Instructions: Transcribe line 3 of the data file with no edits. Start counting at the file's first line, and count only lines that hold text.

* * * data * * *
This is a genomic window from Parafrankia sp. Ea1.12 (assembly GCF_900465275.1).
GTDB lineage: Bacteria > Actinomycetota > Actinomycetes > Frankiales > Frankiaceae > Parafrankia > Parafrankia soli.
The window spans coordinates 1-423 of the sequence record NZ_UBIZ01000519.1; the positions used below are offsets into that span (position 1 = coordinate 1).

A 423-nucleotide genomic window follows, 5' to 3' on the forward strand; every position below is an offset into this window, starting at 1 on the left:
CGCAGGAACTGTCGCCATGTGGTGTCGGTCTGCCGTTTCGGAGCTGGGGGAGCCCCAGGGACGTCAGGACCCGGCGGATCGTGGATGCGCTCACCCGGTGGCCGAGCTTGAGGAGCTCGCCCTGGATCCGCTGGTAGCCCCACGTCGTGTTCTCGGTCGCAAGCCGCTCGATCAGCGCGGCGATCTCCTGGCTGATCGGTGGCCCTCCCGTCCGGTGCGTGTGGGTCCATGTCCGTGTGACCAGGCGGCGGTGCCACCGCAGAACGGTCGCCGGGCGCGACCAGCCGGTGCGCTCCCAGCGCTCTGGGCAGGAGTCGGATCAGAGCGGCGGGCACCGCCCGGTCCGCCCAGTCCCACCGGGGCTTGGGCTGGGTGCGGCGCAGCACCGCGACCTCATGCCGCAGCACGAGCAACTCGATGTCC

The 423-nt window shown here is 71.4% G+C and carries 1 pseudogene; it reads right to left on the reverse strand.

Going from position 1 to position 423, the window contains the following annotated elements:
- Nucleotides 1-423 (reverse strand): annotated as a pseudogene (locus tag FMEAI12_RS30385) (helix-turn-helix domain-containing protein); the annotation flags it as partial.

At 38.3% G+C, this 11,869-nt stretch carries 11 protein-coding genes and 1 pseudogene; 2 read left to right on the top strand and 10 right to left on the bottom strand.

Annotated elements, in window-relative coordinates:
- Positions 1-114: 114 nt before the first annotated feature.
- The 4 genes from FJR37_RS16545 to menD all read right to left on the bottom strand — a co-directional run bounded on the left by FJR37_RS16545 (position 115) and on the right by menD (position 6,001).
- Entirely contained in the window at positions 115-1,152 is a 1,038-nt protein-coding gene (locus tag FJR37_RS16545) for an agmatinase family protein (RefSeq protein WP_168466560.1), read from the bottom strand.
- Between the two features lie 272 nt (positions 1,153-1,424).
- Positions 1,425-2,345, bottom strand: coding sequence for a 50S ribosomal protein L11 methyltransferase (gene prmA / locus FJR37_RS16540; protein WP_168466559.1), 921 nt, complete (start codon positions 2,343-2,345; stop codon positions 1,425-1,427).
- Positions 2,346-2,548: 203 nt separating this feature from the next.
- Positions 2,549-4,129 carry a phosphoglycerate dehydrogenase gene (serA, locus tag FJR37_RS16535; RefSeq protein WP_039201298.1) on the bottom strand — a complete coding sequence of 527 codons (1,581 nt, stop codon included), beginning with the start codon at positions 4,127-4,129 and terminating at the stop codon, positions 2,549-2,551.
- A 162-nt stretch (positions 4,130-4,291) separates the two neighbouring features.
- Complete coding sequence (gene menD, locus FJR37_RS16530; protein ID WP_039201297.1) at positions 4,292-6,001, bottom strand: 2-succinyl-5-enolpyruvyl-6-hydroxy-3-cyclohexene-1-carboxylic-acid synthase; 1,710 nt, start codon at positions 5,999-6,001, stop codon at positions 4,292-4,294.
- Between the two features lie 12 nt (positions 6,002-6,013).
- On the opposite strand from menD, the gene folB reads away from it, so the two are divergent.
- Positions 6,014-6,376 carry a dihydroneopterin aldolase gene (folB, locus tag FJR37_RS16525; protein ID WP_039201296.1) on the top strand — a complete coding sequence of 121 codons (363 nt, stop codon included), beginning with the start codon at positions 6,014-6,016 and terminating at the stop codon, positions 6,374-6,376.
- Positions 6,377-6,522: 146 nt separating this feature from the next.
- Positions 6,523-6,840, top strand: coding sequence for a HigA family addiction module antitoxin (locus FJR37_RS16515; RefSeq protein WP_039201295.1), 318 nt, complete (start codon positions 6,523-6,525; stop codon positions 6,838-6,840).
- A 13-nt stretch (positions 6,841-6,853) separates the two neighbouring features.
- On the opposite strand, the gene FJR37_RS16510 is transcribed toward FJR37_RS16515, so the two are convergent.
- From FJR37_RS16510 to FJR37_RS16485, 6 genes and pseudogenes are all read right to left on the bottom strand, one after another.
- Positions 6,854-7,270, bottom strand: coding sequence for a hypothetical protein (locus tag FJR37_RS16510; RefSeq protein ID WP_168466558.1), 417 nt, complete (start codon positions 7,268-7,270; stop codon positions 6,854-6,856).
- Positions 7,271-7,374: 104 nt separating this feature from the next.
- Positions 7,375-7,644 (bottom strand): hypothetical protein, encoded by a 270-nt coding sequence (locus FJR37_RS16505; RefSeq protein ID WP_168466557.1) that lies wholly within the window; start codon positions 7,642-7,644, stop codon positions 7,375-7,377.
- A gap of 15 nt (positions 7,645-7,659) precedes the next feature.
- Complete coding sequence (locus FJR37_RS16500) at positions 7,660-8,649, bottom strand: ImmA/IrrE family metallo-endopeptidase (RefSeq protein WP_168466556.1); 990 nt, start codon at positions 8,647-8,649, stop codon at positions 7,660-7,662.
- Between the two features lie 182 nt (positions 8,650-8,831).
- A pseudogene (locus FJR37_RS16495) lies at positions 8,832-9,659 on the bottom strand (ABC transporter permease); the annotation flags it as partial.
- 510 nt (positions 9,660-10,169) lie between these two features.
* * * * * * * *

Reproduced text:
The window spans coordinates 1-423 of the sequence record NZ_UBIZ01000519.1; the positions used below are offsets into that span (position 1 = coordinate 1).